Q&A With NativeX CEO Rob Weber On The Mobvista Acquisition

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 Rob Weber & Ryan Weber (center) with Mobvista’s Cofounder Clement Cao (left) and CEO Robin Duan (right) in Minneapolis last week.

Sixteen years ago, the Weber brothers started developing download installation software in their dorm room at St. Cloud State University. Originally called Freeze.com, later W3i, and eventually NativeX — they sold the company to Chinese firm Mobvista for $25m in cash at the end of February. We reached out to learn more:

Franklin Partners

What did it feel like after so many years of hard work to sign your company away?

It felt good really, this is a huge milestone…we’ve had partial exits along the way but this one if of course the biggest as I have no ownership interest left at all.

What do you mean by partial exits?

There’s more than one way to create liquidity events. First, we paid a lot of dividends out over the years. We also sold a subsidiary called ringtone.com for almost $10m just before the iPhone came out, and did some other stuff along the way.

Why did you sell the whole thing now?

It was really for competitive reasons, to be more global. We realized that we could become a much stronger company by combining with others.

…and why Mobvista?

We did have other interest in our company over the last few years, all of who were outside the US. I’m really excited that we found a partner in China, which is currently the second largest market for what we do behind the US, and will become number one eventually.

Combining a strong American company with a strong Asian company will be a force in the market. You don’t get any bonus points for just being in one geography. Our supply side partners have ad inventory all over the world. We’ve done what we could with our team in Minnesota to be competitive everywhere, but we weren’t exactly in the epicenter. It’s hard from a language, timing, and cultural perspective to really cover Asia and other parts of the world just being stateside.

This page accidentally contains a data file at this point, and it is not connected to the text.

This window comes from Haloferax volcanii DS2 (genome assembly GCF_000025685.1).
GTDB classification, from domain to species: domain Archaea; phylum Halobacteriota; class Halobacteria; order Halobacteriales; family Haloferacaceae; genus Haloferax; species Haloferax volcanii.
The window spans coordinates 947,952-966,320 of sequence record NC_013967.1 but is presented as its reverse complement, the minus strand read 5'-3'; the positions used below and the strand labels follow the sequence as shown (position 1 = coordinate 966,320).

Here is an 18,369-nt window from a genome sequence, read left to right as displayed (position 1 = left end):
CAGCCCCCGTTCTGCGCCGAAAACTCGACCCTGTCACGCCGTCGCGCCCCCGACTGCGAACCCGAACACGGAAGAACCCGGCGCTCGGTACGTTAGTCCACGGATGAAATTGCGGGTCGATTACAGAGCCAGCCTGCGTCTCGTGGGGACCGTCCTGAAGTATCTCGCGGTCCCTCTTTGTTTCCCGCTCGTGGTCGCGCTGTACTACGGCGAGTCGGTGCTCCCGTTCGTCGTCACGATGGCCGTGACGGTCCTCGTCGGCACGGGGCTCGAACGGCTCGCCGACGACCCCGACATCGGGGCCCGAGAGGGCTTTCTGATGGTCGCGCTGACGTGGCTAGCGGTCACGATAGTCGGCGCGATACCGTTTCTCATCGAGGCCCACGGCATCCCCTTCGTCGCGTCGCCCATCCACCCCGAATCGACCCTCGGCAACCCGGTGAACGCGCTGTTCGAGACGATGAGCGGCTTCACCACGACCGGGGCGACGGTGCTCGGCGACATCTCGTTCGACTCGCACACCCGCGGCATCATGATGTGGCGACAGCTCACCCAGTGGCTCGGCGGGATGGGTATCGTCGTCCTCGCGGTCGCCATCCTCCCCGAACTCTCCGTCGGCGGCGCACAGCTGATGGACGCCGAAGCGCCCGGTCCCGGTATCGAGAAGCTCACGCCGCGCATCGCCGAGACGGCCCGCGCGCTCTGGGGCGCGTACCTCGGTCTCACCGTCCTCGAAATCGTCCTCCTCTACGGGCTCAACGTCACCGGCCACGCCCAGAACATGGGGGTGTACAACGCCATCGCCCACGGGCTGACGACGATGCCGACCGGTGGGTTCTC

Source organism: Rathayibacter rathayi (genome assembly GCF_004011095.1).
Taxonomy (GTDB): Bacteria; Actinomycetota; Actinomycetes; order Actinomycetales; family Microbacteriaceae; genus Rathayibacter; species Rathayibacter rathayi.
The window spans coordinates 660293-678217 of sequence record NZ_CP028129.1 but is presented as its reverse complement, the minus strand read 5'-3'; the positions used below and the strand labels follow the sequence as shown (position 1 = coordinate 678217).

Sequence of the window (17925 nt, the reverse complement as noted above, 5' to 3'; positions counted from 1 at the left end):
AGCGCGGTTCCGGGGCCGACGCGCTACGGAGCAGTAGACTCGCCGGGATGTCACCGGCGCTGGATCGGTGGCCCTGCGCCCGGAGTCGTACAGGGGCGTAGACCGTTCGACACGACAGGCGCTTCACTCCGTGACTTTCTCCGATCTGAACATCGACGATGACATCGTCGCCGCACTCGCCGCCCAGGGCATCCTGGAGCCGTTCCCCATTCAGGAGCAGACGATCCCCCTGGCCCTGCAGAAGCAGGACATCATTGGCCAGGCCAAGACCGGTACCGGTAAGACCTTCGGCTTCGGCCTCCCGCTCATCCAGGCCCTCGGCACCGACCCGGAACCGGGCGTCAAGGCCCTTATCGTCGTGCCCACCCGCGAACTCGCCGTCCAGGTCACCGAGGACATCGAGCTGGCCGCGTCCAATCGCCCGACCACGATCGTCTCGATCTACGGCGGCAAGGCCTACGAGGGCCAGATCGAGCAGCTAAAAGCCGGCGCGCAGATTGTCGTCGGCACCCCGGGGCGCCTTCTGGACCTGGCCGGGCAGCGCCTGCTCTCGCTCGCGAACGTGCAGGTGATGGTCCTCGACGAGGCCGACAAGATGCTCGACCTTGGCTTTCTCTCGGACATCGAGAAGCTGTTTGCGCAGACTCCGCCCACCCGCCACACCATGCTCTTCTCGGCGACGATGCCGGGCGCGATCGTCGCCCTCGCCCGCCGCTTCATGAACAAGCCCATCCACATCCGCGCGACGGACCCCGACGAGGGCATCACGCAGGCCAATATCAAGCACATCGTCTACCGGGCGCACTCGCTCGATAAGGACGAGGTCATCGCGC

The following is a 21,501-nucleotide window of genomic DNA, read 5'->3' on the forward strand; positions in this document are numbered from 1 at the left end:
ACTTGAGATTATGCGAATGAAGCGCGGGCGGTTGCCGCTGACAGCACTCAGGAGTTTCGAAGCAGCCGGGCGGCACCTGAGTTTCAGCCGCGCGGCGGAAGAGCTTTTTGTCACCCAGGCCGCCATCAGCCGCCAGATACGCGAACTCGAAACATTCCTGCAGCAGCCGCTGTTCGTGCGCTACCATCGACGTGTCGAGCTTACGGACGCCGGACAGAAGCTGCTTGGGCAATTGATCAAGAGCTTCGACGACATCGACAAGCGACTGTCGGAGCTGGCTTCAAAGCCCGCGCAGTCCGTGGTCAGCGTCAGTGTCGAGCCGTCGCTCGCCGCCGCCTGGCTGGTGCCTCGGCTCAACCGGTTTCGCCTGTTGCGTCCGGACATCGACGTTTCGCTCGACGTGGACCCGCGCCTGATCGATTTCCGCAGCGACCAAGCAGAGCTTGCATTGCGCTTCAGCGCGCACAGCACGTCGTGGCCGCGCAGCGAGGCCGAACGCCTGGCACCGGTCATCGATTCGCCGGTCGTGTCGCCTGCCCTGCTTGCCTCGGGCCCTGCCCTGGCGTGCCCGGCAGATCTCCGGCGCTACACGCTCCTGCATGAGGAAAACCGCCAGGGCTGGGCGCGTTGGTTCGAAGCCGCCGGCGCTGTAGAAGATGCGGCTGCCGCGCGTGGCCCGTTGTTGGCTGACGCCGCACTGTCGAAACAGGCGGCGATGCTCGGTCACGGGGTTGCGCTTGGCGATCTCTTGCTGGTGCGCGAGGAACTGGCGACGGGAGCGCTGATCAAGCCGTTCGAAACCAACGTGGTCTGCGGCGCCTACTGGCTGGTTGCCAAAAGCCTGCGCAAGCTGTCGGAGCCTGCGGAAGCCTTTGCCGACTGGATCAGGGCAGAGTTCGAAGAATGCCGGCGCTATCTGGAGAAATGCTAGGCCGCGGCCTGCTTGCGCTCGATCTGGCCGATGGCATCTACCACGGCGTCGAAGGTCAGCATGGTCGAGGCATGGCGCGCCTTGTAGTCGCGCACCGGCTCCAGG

Plus our platform products and distribution methods are complimentary; we’re focused with game publishers and they have always been more on utility applications.

So you and Ryan will be staying here?

Yes to help them maximize the value of this merger.

How will NativeX be situated among the larger company moving forward?

The NativeX technology will continue to be invested in, and we’ll focus on complimenting each others platforms, suppliers and markets.

Where was the company at when sold in terms of headcount?

50 total, 40 of which are in Minnesota between Sartell and Minneapolis, followed by 3-5 in San Francisco and a few remote.

What was the company at during the peak of the business?

150-175 at peak when we had our desktop business cranking, which was very profitable for a long time.

At what point did you start to change from desktop to mobile and why?

We recognized that the PC usage was on it’s way down when you started to see the iPhone shipments pick up in the late 2000’s and the app craze that followed. That continues to have a ripple-effect, I mean, look at what Microsoft is doing now with their whole app store themed OS, which is really disrupting a lot of traditional software companies who have built for Windows since way back when. So we adapted because we saw our traditional business model decline and the opportunity that mobile had to offer in return.

How long are you committed to Mobvista?

Both Ryan and I have a multi-year employment agreement and they’re hiring us to grow this business to become more successful. The market is so big that if we are able to reach the goals we have, there will be a lot of opportunities for us and our employees to capture that upside.

What does it feel like to be the captain of your business for so many years and wake up one day and be an employee?

I might be able to sleep a little better? But really I haven’t been an employee…for two decades. We’re very competitive and that’s what drives us, that’s not going to change, we’re strivingto be number one no matter what – always.

Personally, how will this affect your activities as an angel investor?

Nothing for now. As you know we are partners in Matchstick Ventures, and we’ll continue doing some direct investing from time to time as we have over the years.

How many investments do you count in your portfolio right now?

About 25.

What is your most recent aside from Matchstick?

Kidizen.

What are your greatest prospects?

Probably Field Nation, which we were the first money in on.

Have you had any exits?

A few, but Zencoder has the highest IRR for us so far.

Is there anything else you’d like to add?

We haven’t been hiring as actively over the last year but I will say that if anyone is interested in being a part of the team for this next international chapter, we’ll be changing that this year.

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